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Letters to the Editor

the whole record

While Mary Ann Sorrentinoís article "US Military Should Go Beyond ĎDonít Ask, Donít Tell,í " (This just in, News, November 25) rightfully points out the glaring inequities of "Donít Ask, Donít Tell," she incorrectly writes that, "Under DADT gay soldiers and sailors must face dishonorable discharge if they are outed in any way." In fact, "Donít Ask, Donít Tell" discharge characterizations are based on the service memberís overall military record. A service member with a good military record should receive an honorable discharge under "Donít Ask, Donít Tell." An honorable discharge makes a significant difference in terms of benefits such as the GI Bill and veteran health benefits. While the "homosexual conduct" stamp on discharge paperwork often negatively impacts the service memberís quest for civilian employment, the honorable vs. dishonorable distinction is still important in distinguishing a service memberís overall record in the armed forces.

Rebecca Sawyer

Communications Associate

Servicemembers Legal Defense Network

Washington, DC

r.i. gop should embrace conservative values

Rhode Island Young Republican President Mia Caetano description of herself in the Phoenix ("The young and the restless," News, December 9) as a "fiscal conservative and social moderate" ó the classic hedge offered by Republican country club liberals and business-oriented moderates seeking to disassociate themselves from the Republican Partyís conservative wing ó should delight Rhode Island Democrats. Republican self-disassociation from conservatism can only negatively impact the fortunes of the Republican Party.

In states where the Republican Party is strong, business-oriented moderates and social conservatives find a way to work together. And, contrary to popular belief, there are social conservatives in Rhode Island. As the New Republicís Franklin Foer recently explained, social conservatism has at least two distinct components; "Evangelicals supply the political energy, Catholics the intellectual heft."

In a very Catholic, not very Evangelical area like Rhode Island, Foerís formula can be discouraging to Republicans; no evangelicals implies no energy. "No energy," unfortunately, describes the persistent state of Rhode Islandís Republican Party.

The problem for Republicans in Rhode Island is not that Catholics lack energy. The problem (not really a problem at all, many would agree) is that Catholics possess a wariness of mixing religion and politics not shared by Evangelicals. By convincing a large segment of the population that not everything done by government is political ó Democrats believe that programs in areas like poverty relief or health-care can be managed by "experts," who will run things in a way that rises above politics ó the Democrats have built a governing coalition that appeals to social conservatives who donít like any mixing of religion and politics.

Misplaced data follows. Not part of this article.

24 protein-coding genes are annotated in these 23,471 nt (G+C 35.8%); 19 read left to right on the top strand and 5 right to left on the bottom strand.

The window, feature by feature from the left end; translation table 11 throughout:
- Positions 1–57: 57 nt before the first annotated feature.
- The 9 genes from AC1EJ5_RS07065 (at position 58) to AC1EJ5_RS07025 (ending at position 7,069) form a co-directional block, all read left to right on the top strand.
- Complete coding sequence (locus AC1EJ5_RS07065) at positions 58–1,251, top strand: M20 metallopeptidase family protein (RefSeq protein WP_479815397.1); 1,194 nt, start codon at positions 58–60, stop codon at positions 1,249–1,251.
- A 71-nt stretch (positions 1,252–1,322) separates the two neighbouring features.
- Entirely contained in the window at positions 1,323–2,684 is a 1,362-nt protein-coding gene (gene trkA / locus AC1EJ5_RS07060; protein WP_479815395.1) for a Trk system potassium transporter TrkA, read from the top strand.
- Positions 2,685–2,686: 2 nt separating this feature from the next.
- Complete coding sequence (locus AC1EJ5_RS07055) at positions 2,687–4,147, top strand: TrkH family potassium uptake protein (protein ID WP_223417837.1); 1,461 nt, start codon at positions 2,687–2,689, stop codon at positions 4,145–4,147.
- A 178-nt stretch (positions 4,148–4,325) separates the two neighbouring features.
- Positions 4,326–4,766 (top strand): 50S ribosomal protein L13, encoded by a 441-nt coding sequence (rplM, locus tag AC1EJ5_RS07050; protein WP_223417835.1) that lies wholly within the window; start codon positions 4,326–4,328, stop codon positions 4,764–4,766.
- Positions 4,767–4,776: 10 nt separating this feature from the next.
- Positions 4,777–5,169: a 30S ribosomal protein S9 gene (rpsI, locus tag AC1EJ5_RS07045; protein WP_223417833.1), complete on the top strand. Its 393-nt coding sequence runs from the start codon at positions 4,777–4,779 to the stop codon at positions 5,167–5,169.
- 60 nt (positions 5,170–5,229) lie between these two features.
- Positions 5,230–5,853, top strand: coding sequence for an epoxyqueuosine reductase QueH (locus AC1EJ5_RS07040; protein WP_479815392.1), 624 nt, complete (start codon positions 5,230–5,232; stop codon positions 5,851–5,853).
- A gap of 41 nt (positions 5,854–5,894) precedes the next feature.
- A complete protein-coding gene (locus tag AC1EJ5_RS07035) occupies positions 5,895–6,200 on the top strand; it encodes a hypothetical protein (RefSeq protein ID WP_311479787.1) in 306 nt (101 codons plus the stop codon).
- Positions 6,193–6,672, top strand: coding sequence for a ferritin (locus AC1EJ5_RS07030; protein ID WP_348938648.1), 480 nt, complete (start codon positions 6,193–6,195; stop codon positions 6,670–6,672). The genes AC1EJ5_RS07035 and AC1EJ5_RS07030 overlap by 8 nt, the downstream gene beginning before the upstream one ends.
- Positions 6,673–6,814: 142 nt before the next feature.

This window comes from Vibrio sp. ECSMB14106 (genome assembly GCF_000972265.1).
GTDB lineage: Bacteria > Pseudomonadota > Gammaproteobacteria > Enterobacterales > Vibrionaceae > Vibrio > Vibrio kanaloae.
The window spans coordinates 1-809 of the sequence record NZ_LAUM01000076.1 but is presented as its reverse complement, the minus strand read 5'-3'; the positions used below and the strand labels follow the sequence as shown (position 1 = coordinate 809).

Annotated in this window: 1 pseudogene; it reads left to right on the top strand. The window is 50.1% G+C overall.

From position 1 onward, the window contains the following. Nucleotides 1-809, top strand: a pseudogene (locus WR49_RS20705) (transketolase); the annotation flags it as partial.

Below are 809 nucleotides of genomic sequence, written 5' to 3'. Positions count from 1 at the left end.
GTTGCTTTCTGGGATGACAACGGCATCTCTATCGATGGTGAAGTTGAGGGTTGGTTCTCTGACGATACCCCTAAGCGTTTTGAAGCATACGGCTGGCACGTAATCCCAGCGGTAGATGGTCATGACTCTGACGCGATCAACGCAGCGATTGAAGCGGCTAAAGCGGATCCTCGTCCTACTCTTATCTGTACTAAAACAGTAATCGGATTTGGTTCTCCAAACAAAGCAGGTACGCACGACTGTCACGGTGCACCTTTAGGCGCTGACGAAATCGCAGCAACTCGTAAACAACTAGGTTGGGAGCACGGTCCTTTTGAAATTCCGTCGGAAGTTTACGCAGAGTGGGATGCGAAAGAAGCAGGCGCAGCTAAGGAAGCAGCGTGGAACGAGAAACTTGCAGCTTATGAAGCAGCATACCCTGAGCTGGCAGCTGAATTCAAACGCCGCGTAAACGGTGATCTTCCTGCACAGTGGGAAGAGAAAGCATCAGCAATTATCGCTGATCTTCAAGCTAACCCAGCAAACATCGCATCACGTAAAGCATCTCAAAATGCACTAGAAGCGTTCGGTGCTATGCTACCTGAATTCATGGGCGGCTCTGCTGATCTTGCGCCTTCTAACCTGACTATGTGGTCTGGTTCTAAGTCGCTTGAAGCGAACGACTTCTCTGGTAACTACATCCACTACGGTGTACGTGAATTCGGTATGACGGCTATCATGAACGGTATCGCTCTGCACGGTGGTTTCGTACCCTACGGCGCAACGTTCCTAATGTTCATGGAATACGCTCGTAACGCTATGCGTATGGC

But no government program is apolitical. The supposed experts, well meaning though they may be, become corrupted by the political process and come to see success in bending government to their will as an end to itself. This corruption of focus is how you end up with the present situation in Rhode Island ó high taxes, a $60 million shortfall (when most other states are running surpluses), generous social service benefits, and high poverty rates all at the same time.

Big-government liberals, undaunted by the contradictions, are always ready to argue that a little more spending, paid for with higher tax rates, can ameliorate any problems. Republicans who reject any conservatism but fiscal conservatism are woefully ineffective in countering this message. This is because the "socially moderate but fiscally conservative" position is not nearly as popular as moderate Republicans imagine that it is.

Combining laissez-faire social moderation with programs for cutting budgets produces a message that sounds as harsh as any "judgmental" message delivered by social conservatives; go ahead and behave any way you want, just donít expect government to help you through any negative unforeseen consequences of your actions; youíre on your own if you make a mistake. The other alternative for moderate Republicans, redefining fiscal conservatism as spending just a little bit less than big government liberals, leads Republicans to become pale, unnecessary shadows of their opponents.

Either way, socially moderate, fiscally conservative Republicans, standing alone, lack a compelling case for why they should lead. To attract voters to their party, the Republican Party in Rhode Island must tap into social conservatismís energy and the intellectual heft. The way for them to start is to stop reflexively running from the conservative label.

Rhode Island Republicans need to more robustly embrace the arguments that define American conservatism ó [including the idea] that bringing instant gratification to individuals today can have dangerously negative impacts on society tomorrow. Republicans willing to take up these arguments in their politicking will find that they can only broaden their partyís appeal.

Carroll Andrew Morse

Contributor, Anchor Rising (www.anchorrising.com)

Cranston

 


Issue Date: December 30, 2005 - January 5, 2006
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